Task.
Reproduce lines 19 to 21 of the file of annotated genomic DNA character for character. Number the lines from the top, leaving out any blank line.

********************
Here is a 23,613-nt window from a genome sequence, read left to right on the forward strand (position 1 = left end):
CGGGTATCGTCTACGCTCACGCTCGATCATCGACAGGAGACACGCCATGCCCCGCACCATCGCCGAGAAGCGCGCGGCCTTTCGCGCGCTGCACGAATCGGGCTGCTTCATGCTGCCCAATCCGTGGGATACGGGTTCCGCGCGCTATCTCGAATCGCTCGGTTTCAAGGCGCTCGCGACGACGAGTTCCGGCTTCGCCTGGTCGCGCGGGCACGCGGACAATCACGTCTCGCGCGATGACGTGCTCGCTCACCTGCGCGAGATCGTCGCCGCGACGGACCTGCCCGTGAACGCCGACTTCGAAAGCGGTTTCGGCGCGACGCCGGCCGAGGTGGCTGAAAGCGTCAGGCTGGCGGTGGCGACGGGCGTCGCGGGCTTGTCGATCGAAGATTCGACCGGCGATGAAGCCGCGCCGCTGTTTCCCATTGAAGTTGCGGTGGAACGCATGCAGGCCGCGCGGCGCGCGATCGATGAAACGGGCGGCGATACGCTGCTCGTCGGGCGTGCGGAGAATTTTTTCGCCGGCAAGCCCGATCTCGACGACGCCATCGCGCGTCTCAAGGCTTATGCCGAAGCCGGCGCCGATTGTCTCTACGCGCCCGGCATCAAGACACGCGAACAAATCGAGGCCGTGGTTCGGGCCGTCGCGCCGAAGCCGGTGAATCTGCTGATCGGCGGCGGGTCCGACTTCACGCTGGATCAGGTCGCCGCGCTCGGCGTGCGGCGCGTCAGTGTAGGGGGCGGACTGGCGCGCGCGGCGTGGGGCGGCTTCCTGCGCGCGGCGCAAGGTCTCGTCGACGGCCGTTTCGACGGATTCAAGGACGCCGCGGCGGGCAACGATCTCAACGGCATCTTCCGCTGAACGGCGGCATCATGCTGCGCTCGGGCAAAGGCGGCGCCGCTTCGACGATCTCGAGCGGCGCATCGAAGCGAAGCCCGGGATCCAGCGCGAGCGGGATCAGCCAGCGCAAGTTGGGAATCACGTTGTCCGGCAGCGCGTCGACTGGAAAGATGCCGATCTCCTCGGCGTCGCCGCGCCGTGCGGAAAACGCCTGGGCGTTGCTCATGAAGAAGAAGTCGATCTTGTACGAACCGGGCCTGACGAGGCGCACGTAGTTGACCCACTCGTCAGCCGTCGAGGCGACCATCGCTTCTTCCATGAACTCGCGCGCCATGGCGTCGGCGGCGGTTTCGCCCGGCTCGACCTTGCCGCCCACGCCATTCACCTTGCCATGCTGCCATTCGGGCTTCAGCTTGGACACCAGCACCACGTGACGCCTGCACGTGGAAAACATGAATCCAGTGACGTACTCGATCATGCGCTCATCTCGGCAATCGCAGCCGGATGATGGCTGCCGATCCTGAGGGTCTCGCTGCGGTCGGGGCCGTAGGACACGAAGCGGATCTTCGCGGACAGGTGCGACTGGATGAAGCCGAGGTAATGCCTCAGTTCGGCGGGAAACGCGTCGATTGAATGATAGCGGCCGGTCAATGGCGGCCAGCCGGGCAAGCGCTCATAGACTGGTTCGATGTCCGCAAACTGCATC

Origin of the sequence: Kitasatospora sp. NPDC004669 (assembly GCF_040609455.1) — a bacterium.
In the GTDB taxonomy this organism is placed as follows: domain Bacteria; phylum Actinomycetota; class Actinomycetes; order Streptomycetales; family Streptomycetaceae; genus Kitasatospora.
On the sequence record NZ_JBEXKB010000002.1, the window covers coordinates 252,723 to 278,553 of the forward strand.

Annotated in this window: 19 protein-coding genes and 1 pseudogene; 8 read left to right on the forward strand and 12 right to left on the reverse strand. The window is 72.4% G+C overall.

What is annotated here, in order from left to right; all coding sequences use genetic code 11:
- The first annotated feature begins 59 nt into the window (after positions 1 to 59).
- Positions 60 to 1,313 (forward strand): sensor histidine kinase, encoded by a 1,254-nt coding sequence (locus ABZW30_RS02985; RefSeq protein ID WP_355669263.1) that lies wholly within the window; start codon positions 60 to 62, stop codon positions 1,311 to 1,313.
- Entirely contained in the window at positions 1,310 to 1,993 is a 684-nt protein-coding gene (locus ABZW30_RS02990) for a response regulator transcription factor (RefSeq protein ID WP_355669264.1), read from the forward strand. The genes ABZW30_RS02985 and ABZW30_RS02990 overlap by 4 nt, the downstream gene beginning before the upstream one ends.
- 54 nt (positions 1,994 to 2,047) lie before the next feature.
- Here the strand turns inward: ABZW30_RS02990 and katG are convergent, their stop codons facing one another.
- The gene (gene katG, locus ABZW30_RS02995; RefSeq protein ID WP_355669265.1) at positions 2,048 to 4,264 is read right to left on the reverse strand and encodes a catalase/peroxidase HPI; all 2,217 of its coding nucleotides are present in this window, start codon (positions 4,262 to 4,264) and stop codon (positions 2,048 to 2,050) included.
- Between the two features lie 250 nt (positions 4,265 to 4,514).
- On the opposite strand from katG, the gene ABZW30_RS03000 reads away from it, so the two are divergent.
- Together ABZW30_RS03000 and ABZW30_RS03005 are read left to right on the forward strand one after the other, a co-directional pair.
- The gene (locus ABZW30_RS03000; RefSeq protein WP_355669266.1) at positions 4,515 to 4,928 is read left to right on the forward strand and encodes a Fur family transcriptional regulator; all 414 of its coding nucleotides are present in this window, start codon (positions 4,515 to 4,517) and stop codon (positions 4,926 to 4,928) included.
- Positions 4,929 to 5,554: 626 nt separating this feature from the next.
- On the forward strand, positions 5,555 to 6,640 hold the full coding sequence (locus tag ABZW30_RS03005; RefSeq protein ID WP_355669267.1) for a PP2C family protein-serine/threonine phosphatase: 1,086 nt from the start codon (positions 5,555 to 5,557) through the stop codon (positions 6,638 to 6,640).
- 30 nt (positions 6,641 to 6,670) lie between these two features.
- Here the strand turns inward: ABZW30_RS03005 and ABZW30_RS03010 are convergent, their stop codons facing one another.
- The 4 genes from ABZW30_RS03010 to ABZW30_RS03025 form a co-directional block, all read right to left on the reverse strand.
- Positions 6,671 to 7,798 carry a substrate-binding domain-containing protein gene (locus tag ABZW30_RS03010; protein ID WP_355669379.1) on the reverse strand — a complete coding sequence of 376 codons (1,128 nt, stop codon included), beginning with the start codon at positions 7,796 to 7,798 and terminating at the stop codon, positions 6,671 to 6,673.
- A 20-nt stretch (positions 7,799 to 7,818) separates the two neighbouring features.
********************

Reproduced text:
- On the forward strand, positions 5,555 to 6,640 hold the full coding sequence (locus tag ABZW30_RS03005; RefSeq protein ID WP_355669267.1) for a PP2C family protein-serine/threonine phosphatase: 1,086 nt from the start codon (positions 5,555 to 5,557) through the stop codon (positions 6,638 to 6,640).
- 30 nt (positions 6,641 to 6,670) lie between these two features.
- Here the strand turns inward: ABZW30_RS03005 and ABZW30_RS03010 are convergent, their stop codons facing one another.